Short Beam Shear (SBS)
A flexural test of a specimen having a low test span-to-thickness ratio (for example, 4:1), such that failure is primarily in shear.
The relative change in dimension from the length measured on the mold when it is cold to the length of the molded object 24 hours after it has been taken out of the mold.
Any treatment consisting of starch, gelatin, oil, wax, or other suitable ingredient applied to yarn or fibers at the time of formation to protect the surface and aid the process of handling and fabrication or to control the fiber characteristics. The treatment contains ingredients that provide surface lubricity and binding action but, unlike a finish, contains no coupling agent. Before final fabrication into a composite, the size is usually removed by heat cleaning, and a finish is applied.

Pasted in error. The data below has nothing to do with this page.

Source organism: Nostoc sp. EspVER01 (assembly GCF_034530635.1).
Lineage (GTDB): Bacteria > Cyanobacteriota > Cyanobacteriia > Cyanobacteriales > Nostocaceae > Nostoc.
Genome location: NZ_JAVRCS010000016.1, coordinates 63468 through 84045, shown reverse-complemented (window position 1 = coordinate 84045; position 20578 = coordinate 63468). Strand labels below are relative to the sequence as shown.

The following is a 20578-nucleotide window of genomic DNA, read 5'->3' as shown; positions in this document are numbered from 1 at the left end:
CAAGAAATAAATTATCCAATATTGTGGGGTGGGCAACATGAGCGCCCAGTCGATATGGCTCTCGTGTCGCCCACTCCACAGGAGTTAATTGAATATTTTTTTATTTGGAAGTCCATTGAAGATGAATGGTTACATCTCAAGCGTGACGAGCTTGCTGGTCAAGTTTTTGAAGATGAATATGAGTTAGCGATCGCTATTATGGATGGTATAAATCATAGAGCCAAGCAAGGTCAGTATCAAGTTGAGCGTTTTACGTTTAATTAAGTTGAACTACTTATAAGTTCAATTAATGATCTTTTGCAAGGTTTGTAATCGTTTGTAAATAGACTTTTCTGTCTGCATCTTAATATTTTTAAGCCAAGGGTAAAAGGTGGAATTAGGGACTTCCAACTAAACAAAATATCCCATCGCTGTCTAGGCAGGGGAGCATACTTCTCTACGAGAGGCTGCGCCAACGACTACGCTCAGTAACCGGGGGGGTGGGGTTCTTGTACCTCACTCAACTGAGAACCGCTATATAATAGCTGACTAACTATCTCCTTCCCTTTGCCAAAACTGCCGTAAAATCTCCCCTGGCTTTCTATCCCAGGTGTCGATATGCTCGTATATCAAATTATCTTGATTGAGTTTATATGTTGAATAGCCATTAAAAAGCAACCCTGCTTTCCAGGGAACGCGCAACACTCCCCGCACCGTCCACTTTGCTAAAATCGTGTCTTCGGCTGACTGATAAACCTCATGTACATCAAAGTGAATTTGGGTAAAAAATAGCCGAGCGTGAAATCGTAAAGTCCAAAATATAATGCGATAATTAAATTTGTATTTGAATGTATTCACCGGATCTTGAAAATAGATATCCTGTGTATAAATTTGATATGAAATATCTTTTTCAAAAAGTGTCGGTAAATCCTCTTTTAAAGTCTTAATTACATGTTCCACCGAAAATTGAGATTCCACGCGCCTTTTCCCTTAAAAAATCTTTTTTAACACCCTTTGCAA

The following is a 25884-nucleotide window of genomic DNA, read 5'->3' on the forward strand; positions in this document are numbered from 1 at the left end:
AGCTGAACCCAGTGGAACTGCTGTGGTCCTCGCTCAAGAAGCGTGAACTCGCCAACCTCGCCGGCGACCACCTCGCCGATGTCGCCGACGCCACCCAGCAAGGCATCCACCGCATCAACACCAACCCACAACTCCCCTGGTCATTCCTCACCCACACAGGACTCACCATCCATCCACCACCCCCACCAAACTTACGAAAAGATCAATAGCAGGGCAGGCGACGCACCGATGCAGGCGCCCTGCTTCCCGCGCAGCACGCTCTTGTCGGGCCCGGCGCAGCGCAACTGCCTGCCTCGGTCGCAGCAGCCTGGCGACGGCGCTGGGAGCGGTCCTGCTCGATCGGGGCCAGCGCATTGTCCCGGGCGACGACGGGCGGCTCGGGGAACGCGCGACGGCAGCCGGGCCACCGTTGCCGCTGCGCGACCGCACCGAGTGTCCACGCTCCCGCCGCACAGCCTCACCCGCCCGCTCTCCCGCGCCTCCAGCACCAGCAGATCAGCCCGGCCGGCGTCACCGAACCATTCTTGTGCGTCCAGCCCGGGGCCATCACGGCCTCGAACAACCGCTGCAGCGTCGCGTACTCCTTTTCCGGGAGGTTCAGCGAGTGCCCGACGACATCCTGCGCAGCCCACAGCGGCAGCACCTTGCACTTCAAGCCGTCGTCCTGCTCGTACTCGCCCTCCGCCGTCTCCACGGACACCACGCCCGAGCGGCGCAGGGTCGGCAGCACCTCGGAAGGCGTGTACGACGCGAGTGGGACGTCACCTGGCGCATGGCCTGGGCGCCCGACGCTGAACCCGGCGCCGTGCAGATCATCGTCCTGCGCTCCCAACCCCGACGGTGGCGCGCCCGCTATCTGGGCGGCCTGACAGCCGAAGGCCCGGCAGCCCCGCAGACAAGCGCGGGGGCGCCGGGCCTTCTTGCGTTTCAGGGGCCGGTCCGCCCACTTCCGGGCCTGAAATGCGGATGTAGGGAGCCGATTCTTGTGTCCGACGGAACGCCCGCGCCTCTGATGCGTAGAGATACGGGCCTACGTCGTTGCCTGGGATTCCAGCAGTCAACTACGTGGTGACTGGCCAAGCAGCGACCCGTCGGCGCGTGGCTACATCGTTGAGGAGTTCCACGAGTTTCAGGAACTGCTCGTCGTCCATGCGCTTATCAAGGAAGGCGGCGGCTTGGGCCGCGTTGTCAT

The percent of the total strand weight made up by the sizing; usually determined by burning off or dissolving the organic sizing; known as loss on ignition.
A layer of relatively dense material used in a sandwich construction of the surface of the core.
The density (mass per unit volume) of a material divided by that of water at a standard temperature.
Technique in which a spray gun is used as an applicator tool. In reinforced plastics, for example, fibrous glass and resin can be simultaneously deposited in a mold. In essence, roving is fed through a chopper and ejected into a resin stream that is directed at the mold by either of two spray systems. In foamed plastics, fast-reacting urethane foams or epoxy foams are fed in liquid streams to the gun and sprayed on the surface. On contact, the liquid starts to foam.
A description of a laminate that details the ply orientations and their sequence in the laminate.